February 20, 2022

How to design a good Website Header

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The website header is also commonly called the Banner section. This is the first thing that a website visitor will see.

What is a website header?

The website header is the top section of the webpage. It is the starting point for the visitor. It usually contains the tagline with the largest font size. This is done intentionally to grab attention.

The goal of the website header is to announce the purpose of your website (or page). If it does a good job, the visitor will scroll down and read the bottom sections of the page. That said, it is no wonder the header is also widely considered the most important section.

The common components of a website header are a logo, menu(s), and headline (and maybe subheadline). As a business website, it is always good to have a Call to Action (CTA) button.

Why is it important to design a good website header?

We regard headers as the “make or break” section. Consider this. A typical visitor will take 3-5 seconds to

  • Scan the content,
  • Look at what is most prominent, and
  • Decide if they should read more or leave immediately.

That means your first impression must be Impactful.

Notice we used the phrase “most prominent”. Ideally, they look at your message first. But sometimes we make mistakes and distract the viewer with a nice picture or even a creative company logo.

What are some good website header design practices?

To make a person read beyond the header, you must consider Relevance, Clarity, and Brevity in your message design.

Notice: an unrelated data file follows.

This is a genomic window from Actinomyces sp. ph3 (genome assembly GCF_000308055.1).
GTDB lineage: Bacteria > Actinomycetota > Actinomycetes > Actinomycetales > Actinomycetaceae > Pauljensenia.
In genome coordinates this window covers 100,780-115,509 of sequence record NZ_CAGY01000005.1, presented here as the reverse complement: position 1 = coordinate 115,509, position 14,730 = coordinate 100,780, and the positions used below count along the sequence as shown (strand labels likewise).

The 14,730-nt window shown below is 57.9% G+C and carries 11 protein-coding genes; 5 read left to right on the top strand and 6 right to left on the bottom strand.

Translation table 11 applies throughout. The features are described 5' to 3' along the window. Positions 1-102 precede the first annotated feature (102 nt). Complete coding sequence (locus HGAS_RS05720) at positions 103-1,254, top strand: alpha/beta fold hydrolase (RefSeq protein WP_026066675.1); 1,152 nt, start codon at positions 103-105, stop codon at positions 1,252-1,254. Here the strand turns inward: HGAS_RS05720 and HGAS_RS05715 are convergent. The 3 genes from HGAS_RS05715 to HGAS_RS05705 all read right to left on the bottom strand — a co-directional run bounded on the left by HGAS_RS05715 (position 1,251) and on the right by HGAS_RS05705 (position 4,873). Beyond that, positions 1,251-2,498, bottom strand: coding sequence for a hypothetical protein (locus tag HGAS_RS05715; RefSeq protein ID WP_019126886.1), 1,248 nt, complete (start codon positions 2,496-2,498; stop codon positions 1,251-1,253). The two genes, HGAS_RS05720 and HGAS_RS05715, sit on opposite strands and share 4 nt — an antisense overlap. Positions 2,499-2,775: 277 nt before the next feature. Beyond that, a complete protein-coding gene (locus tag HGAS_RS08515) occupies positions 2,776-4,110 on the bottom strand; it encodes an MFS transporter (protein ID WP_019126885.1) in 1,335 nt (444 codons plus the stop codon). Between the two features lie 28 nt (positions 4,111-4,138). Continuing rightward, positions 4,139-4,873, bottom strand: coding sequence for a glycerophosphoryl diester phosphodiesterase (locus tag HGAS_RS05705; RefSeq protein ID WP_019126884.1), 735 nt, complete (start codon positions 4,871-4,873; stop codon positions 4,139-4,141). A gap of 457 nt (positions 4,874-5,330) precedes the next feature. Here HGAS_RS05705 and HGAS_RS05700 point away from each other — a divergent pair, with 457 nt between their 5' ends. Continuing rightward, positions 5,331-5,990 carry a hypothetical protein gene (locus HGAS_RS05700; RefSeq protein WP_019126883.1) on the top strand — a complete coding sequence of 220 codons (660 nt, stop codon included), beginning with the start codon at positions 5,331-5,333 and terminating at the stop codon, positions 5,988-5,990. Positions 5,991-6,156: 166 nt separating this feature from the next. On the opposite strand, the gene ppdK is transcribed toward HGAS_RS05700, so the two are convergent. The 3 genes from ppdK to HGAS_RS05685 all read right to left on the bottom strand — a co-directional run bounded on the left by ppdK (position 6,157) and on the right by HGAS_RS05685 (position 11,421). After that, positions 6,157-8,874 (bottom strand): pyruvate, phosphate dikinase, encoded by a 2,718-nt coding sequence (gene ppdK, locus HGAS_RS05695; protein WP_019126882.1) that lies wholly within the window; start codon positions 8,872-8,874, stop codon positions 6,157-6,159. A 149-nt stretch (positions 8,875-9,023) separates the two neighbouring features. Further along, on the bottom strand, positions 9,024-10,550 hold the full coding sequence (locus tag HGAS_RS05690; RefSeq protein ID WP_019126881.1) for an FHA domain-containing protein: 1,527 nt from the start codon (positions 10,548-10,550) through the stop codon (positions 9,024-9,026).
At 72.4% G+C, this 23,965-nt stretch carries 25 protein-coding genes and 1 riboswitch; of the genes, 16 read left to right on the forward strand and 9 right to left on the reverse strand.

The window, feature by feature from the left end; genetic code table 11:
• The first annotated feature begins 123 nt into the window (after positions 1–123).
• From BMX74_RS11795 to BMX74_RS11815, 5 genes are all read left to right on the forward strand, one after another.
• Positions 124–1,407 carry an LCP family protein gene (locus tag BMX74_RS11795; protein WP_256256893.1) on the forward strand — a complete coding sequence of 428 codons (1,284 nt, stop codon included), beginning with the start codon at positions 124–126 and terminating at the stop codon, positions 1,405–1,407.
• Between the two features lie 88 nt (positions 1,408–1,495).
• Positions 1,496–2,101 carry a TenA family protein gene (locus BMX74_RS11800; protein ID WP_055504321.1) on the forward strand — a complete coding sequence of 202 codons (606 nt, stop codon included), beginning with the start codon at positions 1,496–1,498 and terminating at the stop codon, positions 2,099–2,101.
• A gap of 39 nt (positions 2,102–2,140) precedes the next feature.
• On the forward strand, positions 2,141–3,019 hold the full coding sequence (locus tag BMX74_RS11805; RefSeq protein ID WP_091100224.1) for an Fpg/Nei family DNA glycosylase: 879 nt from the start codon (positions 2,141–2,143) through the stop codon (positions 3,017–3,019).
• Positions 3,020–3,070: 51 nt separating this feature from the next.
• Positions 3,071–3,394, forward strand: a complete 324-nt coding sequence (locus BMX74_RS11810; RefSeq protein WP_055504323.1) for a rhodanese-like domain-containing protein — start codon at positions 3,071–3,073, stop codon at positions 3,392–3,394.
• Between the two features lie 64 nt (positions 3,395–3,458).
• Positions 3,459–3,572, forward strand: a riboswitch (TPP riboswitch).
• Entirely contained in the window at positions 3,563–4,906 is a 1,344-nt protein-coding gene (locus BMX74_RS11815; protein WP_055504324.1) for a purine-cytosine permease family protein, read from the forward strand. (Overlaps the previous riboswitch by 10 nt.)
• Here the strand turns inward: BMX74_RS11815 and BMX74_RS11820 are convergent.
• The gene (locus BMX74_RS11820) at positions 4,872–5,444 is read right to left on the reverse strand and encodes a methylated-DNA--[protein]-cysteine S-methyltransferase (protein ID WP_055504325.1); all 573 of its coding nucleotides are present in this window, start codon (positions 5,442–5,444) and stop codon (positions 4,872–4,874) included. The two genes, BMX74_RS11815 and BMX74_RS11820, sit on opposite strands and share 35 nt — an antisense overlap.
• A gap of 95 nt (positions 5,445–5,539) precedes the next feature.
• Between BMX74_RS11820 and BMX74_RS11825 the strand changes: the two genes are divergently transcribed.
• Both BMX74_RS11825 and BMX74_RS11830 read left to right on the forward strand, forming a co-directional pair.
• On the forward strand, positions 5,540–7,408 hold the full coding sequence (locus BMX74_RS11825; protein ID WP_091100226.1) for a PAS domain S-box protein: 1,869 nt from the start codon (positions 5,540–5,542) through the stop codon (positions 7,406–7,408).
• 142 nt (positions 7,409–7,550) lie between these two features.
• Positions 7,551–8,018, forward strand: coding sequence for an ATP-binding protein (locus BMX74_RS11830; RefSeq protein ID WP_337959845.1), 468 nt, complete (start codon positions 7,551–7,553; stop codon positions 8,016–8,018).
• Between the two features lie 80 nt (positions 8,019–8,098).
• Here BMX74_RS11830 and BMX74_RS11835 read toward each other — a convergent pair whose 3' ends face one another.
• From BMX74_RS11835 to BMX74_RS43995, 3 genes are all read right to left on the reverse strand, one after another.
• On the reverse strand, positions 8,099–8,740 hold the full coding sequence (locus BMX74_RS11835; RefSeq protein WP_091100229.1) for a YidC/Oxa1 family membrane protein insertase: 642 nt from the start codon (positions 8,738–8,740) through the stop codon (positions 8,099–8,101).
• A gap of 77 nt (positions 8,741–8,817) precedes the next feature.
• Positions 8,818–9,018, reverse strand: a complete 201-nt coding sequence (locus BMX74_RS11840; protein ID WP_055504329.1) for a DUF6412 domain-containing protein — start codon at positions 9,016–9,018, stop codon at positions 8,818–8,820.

We believe messages are best conveyed using words and complemented by an image. Words are more direct and leave less room for misinterpretation. Indeed, using images can be impactful. But let’s face it, most of us aren’t good at it.

A relevant message implies you know your target audience. You should know their problems, identify with their roadblocks and articulate their struggles and questions. Then you should also be able to position your product or service as the solution. This has to be done with clarity and in simple language. Yes, it needs careful thought, research, and planning.

Clarity implies simple language. No cliches or technical jargon. It is intended for the regular person to glance through. He or she must be able to nod in understanding within 2 seconds.

Adding fuel to the challenge, you must make it concise. Preferably no more than 25 words. After a glance in 2 seconds, they will take another 1-2 seconds to decide whether to read on (or not). In that 3-5 seconds, they must say “I understand this and am curious to find out more”. Anything less means they will leave and likely not return.

In many ways, a header is similar to a flyer. The largest text grabs your attention to decide if the rest is relevant to you. If it is, you read on. The CTA is the tear-outs.

Flyers are like headers. They attempt to draw your attention with the largest text. If it is relevant, it encourages you to tear out the contact (the CTA).
A regular flyer with tear-outs

What are the components and best practices of website headers?

Tagline: A first look at the problem, solution, and result